To close, crossfit has done a lot to get people training, but it is not the be all and end all as zealots assert. Being strong is the most useful adaptation one can have. If you want to be competitive in crossfit you must be strong and weightlifting gets you there. I don’t care what you do as long as you feel like you are getting something good out of it.


Cheescake and Barbells: Why People Leave Crossfit for Weightlifting

1 Comment


February 8, 2015 at 10:23 am

Hey Adam,

Thanks for taking the time to write out a response to my article on your blog.

Firstly, I apologise if the tone was condescending, as that wasn’t my intent. I need to iterate that I’m all for doing what makes you happy and gets you results, and I was merely trying to convey a reason behind one would move from one activity to another. Sorry for the tone.

As to 15Kg on the deadlift, it was a number I picked out of thin air. Nothing more than that. The question as to “What is the use of being a better crossfitter?” (sic) could be applied to any endeavour. One of the guiding paradigms behind writing this was Dan Pink’s “Drive”. Essentially that one of the key components of motivation is mastery.

He’s a great TED talk here –

My main point, which I missed out on in the initial piece, was that the human brain deems certain activities that are simpler to quantify and understand as easier, and this can often be a factor in someone choosing WL over CF. The perception that something is easier does not make it so, and I should have been clearer. Having coached at a high level in both sports, I do understand the demands required to get 1Kg more on your lift.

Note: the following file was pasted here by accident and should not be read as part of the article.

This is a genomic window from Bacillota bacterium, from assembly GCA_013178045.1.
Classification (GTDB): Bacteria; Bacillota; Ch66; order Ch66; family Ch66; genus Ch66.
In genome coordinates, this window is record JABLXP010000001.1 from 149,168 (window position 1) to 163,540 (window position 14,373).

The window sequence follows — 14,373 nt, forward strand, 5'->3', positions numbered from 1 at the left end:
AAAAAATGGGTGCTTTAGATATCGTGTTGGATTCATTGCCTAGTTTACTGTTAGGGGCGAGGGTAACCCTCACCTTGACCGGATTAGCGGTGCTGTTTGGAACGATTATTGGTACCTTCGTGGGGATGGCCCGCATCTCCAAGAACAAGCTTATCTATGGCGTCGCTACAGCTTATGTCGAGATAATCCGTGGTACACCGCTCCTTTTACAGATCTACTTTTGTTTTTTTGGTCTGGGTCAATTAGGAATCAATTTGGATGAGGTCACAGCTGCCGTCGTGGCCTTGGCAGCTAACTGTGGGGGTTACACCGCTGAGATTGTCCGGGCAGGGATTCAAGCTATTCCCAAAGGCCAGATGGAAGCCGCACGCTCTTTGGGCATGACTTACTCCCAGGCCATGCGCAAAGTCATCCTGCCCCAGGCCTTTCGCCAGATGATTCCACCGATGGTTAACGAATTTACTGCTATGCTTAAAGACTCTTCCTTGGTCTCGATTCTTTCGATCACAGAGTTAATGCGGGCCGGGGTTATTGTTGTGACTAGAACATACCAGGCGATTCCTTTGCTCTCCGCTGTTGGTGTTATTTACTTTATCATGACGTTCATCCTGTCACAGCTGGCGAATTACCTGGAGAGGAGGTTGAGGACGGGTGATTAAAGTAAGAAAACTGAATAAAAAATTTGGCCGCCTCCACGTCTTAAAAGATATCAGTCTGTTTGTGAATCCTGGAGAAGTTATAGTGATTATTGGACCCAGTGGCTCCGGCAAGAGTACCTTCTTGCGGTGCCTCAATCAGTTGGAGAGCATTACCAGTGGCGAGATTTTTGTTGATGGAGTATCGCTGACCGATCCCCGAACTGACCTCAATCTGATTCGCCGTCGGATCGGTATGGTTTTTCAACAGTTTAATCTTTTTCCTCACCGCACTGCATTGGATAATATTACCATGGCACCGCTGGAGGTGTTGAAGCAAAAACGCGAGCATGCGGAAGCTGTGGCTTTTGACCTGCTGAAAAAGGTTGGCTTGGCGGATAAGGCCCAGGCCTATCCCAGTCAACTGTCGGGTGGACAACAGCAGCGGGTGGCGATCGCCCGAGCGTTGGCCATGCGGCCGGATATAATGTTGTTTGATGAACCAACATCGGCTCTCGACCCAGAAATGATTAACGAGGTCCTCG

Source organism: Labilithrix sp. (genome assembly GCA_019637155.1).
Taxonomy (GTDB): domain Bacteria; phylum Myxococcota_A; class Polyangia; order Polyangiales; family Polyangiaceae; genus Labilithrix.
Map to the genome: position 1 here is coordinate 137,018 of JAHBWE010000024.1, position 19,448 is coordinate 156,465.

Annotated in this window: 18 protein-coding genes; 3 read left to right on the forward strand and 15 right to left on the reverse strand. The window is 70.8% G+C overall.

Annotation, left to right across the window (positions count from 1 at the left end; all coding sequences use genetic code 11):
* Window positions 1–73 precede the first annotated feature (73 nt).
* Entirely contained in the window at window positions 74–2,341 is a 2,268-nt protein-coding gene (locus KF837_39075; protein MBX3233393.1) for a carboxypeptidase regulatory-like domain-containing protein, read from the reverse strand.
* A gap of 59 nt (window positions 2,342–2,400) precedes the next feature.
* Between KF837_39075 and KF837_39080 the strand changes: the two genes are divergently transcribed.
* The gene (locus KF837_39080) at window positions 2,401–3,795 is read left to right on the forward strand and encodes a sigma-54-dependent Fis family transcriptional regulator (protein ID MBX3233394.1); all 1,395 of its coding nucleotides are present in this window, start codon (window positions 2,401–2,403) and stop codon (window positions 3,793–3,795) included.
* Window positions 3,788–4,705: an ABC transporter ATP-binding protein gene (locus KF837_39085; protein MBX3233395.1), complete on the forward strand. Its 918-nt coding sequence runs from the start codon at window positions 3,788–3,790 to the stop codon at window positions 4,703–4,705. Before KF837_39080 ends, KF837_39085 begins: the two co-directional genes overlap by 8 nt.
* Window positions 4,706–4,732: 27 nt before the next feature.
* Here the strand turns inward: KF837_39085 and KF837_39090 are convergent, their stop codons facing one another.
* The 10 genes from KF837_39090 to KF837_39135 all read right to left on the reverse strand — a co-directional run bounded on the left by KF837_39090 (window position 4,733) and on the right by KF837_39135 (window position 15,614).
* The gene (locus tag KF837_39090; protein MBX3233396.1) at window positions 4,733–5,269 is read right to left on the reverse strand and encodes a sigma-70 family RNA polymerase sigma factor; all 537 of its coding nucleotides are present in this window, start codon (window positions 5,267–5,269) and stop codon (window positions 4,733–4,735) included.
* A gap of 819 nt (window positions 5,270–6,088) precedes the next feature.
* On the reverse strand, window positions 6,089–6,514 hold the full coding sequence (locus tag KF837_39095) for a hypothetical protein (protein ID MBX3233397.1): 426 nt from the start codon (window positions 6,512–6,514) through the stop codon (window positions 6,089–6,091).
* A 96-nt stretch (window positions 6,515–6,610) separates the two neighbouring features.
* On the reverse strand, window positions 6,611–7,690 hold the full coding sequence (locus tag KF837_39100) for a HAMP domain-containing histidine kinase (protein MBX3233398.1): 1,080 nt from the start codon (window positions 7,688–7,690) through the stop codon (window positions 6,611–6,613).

If I may digress back to your point on “When you compete in weightlifting none of these questions are relevant. The relevant question is whether or not you moved more weight.” For an individual pursuit, taking out where you place in a WL meet, whether you made 6 from 6, qualified for Nationals, etc, it’s easier to quantify if you got better at WL by looking purely at your number. For an individual engaged in The Open as their mark of improvement in CrossFit, because of the nebulous and changing nature of the sport (if we both accept it’s a sport for the purposes of this discussion) their only indication can be their rank. One of the workouts will be a repeat of a previous Open, but this isn’t enough to say whether they got better at CF or not.

I in no way meant to compare taking up WL as akin to a 6 week challenge. Again it was the appeal a “simpler”, easier to define challenge can be to people. Any worthwhile endeavour goes beyond just a 4, 6 or 12 week challenge, and I for one HATE when they’re presented as a fix, rather than part of a larger fitness journey. I agree completely with your point on it being easier for people to understand that pulling 500lbs is difficult.

At the risk of making my reply longer than you’re article I’ll leave it there. I appreciate you writing and love your discussion on this. If you’d like to discuss it further I’m happy to reply.

Thank you,